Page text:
Intersecting Lives, Writing Great Stories
(an excerpt from Makutano by M.K. Gantt, © MKGANTT.COM PUBLICATIONS, 2018; Chapter 12, page 162)
One woman, the wife of one of the pastors of the church there, related how she sat at her mother’s home with her children, her mother, and several others, waiting to die. They could hear the angry shouts and the terrifying death screams as they sat around a small fire. They had no way to run and nowhere to go, so they built a small fire to stay warm and sat down to wait their turn to die. They were praying and singing worship songs as they heard the voices of angry men coming up the road and hacking their way through the corn. She told us how she nursed her small baby, holding her tightly to her breast, sure that in the next few moments they would both die.
“I did not want my baby to be afraid.”
With hot tears streaming down her face she told us about the moment the men burst into the compound in a drunken rage, fresh blood dripping from their sharp knives and machetes. She held her baby close and with her other arm, drew in her young toddler.
“Suddenly they stopped like they were frozen,” she said, “And as they stared in our direction . . .” Her voice grew husky. “Their eyes grew wide with terror, and they screamed like little girls and ran off in all directions.”
She demonstrated their flight of terror with her hands flying wildly. Tears dripped off her cheeks as she smiled and said, “My eyes could not see what their eyes saw, but I know in my heart what they saw. They came with murder in their minds, but the angelic hosts surrounding us withstood them. Those murderous cowards fled the flaming swords of the angels of my God. My God heard our praises and dispatched an army to stand by my side!”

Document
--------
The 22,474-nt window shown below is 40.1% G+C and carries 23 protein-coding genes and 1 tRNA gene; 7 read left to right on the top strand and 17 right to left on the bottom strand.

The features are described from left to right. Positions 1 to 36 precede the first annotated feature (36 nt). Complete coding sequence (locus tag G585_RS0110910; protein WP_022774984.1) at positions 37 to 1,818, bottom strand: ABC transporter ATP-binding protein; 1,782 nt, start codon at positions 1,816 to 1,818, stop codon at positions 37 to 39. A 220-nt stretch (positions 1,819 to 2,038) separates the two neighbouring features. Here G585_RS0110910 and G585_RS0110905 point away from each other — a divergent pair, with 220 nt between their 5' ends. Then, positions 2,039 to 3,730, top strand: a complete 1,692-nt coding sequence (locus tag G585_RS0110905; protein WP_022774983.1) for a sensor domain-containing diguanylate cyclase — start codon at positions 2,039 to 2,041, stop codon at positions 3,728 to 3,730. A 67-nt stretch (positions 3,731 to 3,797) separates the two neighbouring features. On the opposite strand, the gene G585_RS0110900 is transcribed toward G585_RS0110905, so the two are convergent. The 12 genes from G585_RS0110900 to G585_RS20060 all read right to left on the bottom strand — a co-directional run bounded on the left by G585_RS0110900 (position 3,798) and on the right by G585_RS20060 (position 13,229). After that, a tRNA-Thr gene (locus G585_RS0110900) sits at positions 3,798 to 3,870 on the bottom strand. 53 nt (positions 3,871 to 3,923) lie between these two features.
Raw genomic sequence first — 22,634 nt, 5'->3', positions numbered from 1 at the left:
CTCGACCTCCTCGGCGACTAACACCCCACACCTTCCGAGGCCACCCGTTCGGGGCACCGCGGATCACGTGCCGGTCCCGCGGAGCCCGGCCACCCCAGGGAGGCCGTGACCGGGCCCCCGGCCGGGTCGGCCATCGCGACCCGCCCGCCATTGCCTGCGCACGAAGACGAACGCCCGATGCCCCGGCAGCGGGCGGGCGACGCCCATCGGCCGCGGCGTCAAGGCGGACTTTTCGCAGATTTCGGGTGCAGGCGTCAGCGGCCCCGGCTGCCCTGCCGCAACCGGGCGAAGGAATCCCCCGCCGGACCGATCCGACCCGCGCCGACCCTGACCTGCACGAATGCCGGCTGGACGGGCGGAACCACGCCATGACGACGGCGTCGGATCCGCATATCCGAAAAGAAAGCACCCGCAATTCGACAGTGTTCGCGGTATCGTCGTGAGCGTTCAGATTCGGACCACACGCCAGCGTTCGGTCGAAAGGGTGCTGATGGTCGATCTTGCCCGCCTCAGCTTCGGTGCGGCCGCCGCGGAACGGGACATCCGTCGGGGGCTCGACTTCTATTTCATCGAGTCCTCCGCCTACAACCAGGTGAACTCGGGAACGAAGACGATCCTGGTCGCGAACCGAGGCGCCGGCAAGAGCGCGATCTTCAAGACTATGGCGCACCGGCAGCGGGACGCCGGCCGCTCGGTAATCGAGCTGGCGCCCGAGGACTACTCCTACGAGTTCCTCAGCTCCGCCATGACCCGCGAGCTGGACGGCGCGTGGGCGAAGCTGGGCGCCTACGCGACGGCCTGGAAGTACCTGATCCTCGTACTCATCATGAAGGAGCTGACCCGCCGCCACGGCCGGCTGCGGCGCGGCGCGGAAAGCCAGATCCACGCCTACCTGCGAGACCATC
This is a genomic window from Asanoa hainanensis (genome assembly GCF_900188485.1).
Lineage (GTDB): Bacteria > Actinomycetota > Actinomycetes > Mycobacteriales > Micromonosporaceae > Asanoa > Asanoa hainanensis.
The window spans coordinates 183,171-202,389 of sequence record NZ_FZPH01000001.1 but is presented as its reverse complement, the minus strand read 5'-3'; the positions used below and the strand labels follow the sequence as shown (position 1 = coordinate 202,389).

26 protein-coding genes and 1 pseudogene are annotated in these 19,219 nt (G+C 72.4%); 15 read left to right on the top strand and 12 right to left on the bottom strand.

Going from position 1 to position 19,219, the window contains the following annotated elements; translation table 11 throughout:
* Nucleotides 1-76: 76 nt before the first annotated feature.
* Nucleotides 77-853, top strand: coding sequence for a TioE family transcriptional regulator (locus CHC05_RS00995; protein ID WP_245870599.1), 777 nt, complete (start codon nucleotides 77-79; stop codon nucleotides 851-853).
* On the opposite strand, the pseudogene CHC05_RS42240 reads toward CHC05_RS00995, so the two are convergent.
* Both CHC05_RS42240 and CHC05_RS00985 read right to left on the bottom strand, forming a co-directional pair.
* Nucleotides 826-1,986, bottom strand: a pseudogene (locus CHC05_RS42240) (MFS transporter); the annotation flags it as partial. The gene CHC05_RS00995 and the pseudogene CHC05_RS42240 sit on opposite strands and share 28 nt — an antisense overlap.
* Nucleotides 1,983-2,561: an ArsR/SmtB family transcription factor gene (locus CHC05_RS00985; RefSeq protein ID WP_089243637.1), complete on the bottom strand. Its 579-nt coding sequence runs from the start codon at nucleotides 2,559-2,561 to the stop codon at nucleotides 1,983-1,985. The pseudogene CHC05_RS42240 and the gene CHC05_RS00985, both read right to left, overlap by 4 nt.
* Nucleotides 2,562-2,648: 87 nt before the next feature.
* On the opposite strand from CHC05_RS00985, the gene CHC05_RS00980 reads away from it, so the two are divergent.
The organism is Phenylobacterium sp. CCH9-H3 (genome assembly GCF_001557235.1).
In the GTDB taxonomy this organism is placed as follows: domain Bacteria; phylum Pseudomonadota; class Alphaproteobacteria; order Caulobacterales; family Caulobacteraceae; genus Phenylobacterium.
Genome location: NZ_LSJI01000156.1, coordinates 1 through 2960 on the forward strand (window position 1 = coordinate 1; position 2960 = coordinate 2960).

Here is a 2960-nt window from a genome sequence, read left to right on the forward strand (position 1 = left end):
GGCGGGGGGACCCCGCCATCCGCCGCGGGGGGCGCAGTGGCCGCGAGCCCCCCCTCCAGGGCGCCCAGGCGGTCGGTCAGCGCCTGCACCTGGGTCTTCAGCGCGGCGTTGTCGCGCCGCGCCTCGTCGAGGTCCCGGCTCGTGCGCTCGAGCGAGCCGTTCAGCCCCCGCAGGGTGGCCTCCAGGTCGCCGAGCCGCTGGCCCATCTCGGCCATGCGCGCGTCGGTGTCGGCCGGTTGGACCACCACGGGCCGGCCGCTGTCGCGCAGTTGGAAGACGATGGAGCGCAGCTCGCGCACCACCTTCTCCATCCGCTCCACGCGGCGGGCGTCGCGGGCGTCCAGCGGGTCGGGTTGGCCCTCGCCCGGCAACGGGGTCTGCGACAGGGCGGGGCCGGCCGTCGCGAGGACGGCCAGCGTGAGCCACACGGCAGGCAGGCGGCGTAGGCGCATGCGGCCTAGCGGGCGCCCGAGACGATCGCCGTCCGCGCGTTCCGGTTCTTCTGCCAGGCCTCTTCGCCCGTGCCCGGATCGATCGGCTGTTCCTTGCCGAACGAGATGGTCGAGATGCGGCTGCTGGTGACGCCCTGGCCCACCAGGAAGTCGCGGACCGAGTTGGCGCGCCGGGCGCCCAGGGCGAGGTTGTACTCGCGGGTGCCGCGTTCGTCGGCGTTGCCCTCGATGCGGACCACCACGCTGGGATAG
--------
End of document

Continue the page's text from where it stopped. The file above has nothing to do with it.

We rejoiced with her as we drove her family and thirteen others out of the camp and into town where they would be safe.
It is difficult at best to distill three decades of work into to 165 pages. However, that is precisely what I attempted to do in my new book, MAKUTANO. As I sat down over a year ago to record some of the most significant memories from ministry in Africa, I realized that my most precious recollections were not events, but people. I also realized that God is the author of all of our stories and that over the course of our lives He masterfully orchestrates moments that cause our lives to intersect with the lives of others; and it is in the intersections of our lives that God writes His story on the face of history.
I have discovered some of the dearest friendships I could ever imagine. I have stood at the edge of Victoria Falls and preached at the foot of the statue of David Livingston. I have walked on water at Lake Magadi, faced down lions and baboons in the bush escaped robbers, shared a kibanda with a goat, encountered angels, and witnessed the power of God as He has transformed entire communities through the preaching of the gospel.